Donald Trump withdrew his support for a government database that would take surveillance on Muslims in the United States. The Republican presidential candidate reasoned the Muslim registration suggestion came from a reporter.
Trump caused a stir Thursday night after he said there should be a database system for tracking potential terrorists in Muslims in the United States. "There should be a lot of systems, beyond databases," he said after an NBC reporter asked him about the issue.
His statement drew sharp criticism from his Republican presidential rivals.
Moreover, the reporter pressed the billionaire property tycoon if he will do it if he becomes US president. Trump replied: "I would certainly implement that. Absolutely."
But in an interview with Fox News Channel, he clarified that he only wants to have a watch list of Syrian refugees that President Barack Obama is going to let in. He also said he can't clearly hear the NBC's reporter's questions.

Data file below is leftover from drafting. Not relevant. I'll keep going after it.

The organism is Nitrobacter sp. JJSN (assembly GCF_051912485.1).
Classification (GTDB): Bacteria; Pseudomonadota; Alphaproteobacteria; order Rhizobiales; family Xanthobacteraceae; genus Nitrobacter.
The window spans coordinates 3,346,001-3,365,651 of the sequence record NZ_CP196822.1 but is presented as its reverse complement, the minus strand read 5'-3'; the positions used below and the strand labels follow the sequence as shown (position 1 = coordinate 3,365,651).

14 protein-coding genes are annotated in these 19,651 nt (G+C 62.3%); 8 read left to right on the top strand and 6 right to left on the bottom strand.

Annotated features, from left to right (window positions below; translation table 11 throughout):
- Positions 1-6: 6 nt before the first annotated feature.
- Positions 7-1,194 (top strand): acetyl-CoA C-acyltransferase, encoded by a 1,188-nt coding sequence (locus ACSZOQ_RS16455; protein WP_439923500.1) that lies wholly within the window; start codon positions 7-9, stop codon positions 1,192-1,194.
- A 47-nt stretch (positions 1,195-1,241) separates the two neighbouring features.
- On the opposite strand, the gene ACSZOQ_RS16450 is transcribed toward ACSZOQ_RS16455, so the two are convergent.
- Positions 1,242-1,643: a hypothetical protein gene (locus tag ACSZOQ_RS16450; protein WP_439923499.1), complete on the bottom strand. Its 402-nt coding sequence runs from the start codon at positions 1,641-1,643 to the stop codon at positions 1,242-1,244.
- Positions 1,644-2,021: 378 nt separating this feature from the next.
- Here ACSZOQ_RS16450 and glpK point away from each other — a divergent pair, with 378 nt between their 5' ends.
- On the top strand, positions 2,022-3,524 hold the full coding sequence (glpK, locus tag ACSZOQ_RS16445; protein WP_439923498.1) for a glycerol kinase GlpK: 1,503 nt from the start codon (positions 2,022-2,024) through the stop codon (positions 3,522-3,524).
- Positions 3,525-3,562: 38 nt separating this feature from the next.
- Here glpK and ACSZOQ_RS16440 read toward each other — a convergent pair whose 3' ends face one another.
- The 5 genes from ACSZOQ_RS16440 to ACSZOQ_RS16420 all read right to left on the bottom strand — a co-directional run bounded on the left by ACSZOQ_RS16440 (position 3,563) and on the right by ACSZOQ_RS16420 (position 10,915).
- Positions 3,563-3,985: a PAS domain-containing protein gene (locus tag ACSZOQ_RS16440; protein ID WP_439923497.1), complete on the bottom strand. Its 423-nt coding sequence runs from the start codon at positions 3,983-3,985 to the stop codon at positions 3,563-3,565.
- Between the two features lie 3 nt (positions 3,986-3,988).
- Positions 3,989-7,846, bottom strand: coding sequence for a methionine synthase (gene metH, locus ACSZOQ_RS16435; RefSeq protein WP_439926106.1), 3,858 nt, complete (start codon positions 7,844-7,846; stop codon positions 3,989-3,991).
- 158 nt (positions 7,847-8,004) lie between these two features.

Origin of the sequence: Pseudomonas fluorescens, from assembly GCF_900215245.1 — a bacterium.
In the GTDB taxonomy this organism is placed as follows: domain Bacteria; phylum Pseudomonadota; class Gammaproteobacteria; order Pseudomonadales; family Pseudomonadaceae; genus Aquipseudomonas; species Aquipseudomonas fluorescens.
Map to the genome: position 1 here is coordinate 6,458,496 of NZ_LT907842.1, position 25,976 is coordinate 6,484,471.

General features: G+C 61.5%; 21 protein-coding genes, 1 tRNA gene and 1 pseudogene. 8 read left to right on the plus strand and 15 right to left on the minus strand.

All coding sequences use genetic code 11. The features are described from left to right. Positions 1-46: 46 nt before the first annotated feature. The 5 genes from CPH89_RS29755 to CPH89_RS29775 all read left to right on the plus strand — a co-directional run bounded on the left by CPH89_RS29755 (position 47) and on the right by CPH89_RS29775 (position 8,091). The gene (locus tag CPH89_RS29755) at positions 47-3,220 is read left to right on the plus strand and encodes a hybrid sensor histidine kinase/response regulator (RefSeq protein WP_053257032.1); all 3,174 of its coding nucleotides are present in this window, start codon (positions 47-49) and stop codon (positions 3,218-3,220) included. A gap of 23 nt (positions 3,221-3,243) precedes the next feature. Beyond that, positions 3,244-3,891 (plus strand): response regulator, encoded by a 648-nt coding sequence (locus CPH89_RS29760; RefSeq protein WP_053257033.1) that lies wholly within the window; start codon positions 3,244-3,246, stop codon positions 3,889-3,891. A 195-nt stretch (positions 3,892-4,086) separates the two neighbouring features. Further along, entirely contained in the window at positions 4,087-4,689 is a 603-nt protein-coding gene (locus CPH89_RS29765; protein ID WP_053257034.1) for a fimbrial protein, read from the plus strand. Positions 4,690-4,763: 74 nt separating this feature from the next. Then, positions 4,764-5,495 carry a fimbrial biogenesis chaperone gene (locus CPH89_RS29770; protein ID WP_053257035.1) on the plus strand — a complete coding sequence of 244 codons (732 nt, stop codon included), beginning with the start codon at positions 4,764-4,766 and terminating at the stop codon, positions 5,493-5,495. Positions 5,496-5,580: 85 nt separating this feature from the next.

In addition, he released a statement during a rally in Alabama. He told the crowd that published reports from his previous statement were inaccurate.
On Friday, he posted a message on Twitter to distance himself from his previous idea. He didn't issue a full retraction on his statement. He stressed that surveillance is an important strategy to keep Americans safe from terrorists.
Furthermore, his spokeswoman said the Republican presidential candidate is serious about fighting terrorism to protect the nation.
For some conservative commentators such as Rush Limbaugh, they said news outlets had mistakenly understood Trump's point in the statement.
Mr. Trump and Ben Carson, the top two Republican presidential candidates, based on the latest polls, have made provocative remarks about Muslim refugees in the past. Both have been sharply criticized by Muslims groups in the U.S for making careless statements.
Carson described refugees as "a rabid dog running around your neighborhood.''
Marci Hamilton, a lawyer from Yeshiva University, stressed requiring U.S Muslims to register in a database clearly violates their religious freedom, which is stated in US Constitution.